It started like a drug-war police thriller. Now it’s playing like a farce, with bumbling agents pointing fingers at each other and an exasperated President Rodrigo Duterte looking hapless, sacking officials and calling in the army.

The plot includes shady operatives, whistle-blowers, X-ray scanners, sniffer dogs – and a colossal shipment of drugs with a value beggaring belief.

At the heart of the story are magnetic lifters, the massive, circular steel plates attached to cranes to move scrap metal.

On August 7, law enforcement officers acting on a tip converged on a container van at the Manila International Container Terminal. Inside the container, which was declared to be a shipment of door frames, were two magnetic lifters. Hidden inside them was 355kg of shabu, the local term for crystal meth, with a street value of at least 2.4 billion Philippine pesos (US$44.77 million). It was a jackpot – and agents of the Philippine Drug Enforcement Agency (PDEA) and the Bureau of Customs (BOC) had reason to congratulate themselves.

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Unbeknown to the team, however, a far bigger prize had eluded them. Someone who saw a television report on the raid reported that, weeks previously, he had helped bring four similar-looking magnetic lifters to a warehouse in Cavite City, south of Manila. But when operatives raced to the location on August 10, they were too late. In the deserted warehouse were four abandoned magnetic lifters, each with a neat square cut into the flat surface. Trained sniffer dogs found traces of shabu in the cavities. They had been emptied on July 15, more than three weeks before they were discovered by agents.

The PDEA initially estimated the lifters contained one tonne of shabu, valued at 6.8 billion pesos. A closer look revealed they had been specially modified to carry drugs and the actual load was 1.68 tonnes – or 11 billion pesos. So much shabu entered the market that prices in Manila fell – on television, PDEA director general Aaron Aquino said shabu, which used to cost 6,600 pesos per gramme, now went for 1,600 to 2,000 pesos per gram. “The shabu is now on the streets, being used,” he said.

The four lifters had arrived from Vietnam and had been X-rayed by customs inspectors who then waved them through. The finger-pointing started almost immediately. Customs Commissioner Isidro Lapeña blamed the PDEA for not alerting his staff, claimed the scans had found nothing suspicious and denied the lifters contained drugs. For his part, the PDEA’s Aquino told local media that people within the BOC were helping the drug smugglers, and was not shy in expressing his frustration: “We seize around five grams in [a buy-bust] operation, but the drugs entering are by the tonne, so what’s the use of our efforts?”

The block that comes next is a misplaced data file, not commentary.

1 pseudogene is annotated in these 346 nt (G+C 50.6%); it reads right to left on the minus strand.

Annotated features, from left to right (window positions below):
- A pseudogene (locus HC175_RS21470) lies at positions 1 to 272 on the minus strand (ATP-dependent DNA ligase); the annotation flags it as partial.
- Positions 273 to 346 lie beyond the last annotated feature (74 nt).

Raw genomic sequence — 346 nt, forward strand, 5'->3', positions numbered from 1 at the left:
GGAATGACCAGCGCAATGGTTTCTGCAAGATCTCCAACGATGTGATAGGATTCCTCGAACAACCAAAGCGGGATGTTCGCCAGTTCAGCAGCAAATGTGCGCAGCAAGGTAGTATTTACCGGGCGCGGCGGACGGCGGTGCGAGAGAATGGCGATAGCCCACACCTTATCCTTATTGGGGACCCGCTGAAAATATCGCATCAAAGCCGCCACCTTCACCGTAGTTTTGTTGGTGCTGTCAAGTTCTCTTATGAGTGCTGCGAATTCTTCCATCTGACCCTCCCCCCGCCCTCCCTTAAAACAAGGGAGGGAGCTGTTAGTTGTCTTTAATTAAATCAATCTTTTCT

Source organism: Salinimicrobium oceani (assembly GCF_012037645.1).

The shabu’s easy entry into the Philippines made a mockery of President Duterte’s war on drugs, the central plank of his 2016 election campaign. The president has repeatedly declared his willingness to shed blood in the war, saying last year that he “will kill more if only to get rid of drugs”. The Philippine National Police says 4,854 “drug suspects” have died since 2016; according to Human Rights Watch, at least 12,000 have been summarily killed by police and death squads. Other human rights groups claim the number is closer to 20,000.

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Yet when the story of the magnetic lifters broke, Duterte’s response was tepid. Rather than go into one of his infamous tirades, the president was uninterested, even lackadaisical. It seemed he was more determined to protect Lapeña, a former police general with whom he has close ties, than get at the truth. On August 15, Duterte went so far as to say reports the lifters contained drugs were “pure speculation”, apparently belittling the abilities of the drug-sniffing dogs. “There was nothing there”, he said.

On October 25 Duterte was forced to eat his words. He relieved Lapeña (affecting to “promote” him to a cabinet position as head of the Technical Education and Skills Development Authority) as well as all the senior officers of the BOC. “Everyone out. To the last man, out,” Duterte said. Three days later the president announced he was turning the BOC over to the Armed Forces of the Philippines.

What might have changed his mind was that Lapeña had finally admitted the lifters contained shabu. He did so grudgingly, after a Customs whistle-blower revealed the X-ray scans had indeed found something suspicious, and the BOC was covering it up. The whistle-blower claimed Lapeña had been warned as early as May that large shipments of shabu were coming in.